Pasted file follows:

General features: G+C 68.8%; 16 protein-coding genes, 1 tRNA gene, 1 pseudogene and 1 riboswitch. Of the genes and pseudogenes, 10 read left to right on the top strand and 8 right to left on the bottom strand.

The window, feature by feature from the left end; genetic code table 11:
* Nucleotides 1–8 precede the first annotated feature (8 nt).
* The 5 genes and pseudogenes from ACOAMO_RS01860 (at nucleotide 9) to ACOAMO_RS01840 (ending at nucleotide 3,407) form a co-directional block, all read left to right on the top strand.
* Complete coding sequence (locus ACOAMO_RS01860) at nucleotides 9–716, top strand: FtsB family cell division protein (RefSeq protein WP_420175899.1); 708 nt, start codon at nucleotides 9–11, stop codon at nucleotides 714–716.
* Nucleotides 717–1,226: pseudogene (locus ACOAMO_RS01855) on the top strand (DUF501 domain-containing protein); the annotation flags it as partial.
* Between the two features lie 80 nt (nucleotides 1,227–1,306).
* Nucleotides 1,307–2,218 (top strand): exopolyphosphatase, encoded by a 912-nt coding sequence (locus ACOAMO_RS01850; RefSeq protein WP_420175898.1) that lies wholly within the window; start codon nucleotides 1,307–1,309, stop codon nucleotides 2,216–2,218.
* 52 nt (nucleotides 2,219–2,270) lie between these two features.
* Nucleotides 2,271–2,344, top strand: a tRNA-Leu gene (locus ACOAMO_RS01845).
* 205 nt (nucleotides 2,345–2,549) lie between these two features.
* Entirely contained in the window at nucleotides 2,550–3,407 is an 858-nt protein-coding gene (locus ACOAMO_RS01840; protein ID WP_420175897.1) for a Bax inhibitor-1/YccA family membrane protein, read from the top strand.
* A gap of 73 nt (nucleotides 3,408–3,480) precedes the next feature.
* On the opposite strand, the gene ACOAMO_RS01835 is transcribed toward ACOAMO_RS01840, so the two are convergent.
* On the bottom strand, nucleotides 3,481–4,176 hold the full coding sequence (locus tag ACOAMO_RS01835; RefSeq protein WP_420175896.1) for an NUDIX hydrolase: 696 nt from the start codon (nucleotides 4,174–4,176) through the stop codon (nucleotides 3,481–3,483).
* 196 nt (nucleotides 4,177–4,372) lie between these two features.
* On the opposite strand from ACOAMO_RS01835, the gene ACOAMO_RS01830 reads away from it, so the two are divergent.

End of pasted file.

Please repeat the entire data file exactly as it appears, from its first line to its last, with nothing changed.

General features: G+C 68.8%; 16 protein-coding genes, 1 tRNA gene, 1 pseudogene and 1 riboswitch. Of the genes and pseudogenes, 10 read left to right on the top strand and 8 right to left on the bottom strand.

The window, feature by feature from the left end; genetic code table 11:
* Nucleotides 1–8 precede the first annotated feature (8 nt).
* The 5 genes and pseudogenes from ACOAMO_RS01860 (at nucleotide 9) to ACOAMO_RS01840 (ending at nucleotide 3,407) form a co-directional block, all read left to right on the top strand.
* Complete coding sequence (locus ACOAMO_RS01860) at nucleotides 9–716, top strand: FtsB family cell division protein (RefSeq protein WP_420175899.1); 708 nt, start codon at nucleotides 9–11, stop codon at nucleotides 714–716.
* Nucleotides 717–1,226: pseudogene (locus ACOAMO_RS01855) on the top strand (DUF501 domain-containing protein); the annotation flags it as partial.
* Between the two features lie 80 nt (nucleotides 1,227–1,306).
* Nucleotides 1,307–2,218 (top strand): exopolyphosphatase, encoded by a 912-nt coding sequence (locus ACOAMO_RS01850; RefSeq protein WP_420175898.1) that lies wholly within the window; start codon nucleotides 1,307–1,309, stop codon nucleotides 2,216–2,218.
* 52 nt (nucleotides 2,219–2,270) lie between these two features.
* Nucleotides 2,271–2,344, top strand: a tRNA-Leu gene (locus ACOAMO_RS01845).
* 205 nt (nucleotides 2,345–2,549) lie between these two features.
* Entirely contained in the window at nucleotides 2,550–3,407 is an 858-nt protein-coding gene (locus ACOAMO_RS01840; protein ID WP_420175897.1) for a Bax inhibitor-1/YccA family membrane protein, read from the top strand.
* A gap of 73 nt (nucleotides 3,408–3,480) precedes the next feature.
* On the opposite strand, the gene ACOAMO_RS01835 is transcribed toward ACOAMO_RS01840, so the two are convergent.
* On the bottom strand, nucleotides 3,481–4,176 hold the full coding sequence (locus tag ACOAMO_RS01835; RefSeq protein WP_420175896.1) for an NUDIX hydrolase: 696 nt from the start codon (nucleotides 4,174–4,176) through the stop codon (nucleotides 3,481–3,483).
* 196 nt (nucleotides 4,177–4,372) lie between these two features.
* On the opposite strand from ACOAMO_RS01835, the gene ACOAMO_RS01830 reads away from it, so the two are divergent.